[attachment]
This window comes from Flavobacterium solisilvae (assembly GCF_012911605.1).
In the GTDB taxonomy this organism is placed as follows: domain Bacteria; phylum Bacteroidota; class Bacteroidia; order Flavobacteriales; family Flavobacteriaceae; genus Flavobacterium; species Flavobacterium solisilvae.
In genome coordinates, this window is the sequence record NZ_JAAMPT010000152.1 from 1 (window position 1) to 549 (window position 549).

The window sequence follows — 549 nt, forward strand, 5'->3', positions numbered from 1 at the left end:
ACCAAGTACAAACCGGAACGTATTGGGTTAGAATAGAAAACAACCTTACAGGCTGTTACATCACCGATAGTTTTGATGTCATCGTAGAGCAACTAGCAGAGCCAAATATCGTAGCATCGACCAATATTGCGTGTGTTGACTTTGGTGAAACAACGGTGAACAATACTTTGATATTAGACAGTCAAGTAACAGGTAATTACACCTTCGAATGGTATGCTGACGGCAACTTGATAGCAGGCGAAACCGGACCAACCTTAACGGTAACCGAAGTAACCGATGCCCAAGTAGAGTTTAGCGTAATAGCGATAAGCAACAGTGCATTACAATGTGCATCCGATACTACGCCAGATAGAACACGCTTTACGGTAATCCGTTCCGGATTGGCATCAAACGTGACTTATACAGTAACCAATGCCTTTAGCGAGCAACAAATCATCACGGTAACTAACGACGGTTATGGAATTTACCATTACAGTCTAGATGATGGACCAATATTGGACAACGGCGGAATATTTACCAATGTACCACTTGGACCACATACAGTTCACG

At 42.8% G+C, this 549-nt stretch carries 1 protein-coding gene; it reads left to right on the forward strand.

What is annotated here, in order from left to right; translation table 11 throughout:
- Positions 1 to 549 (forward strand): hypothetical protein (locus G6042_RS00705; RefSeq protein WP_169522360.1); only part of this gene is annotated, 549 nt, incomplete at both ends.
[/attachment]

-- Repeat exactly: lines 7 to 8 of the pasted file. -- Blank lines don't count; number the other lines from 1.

What is annotated here, in order from left to right; translation table 11 throughout:
- Positions 1 to 549 (forward strand): hypothetical protein (locus G6042_RS00705; RefSeq protein WP_169522360.1); only part of this gene is annotated, 549 nt, incomplete at both ends.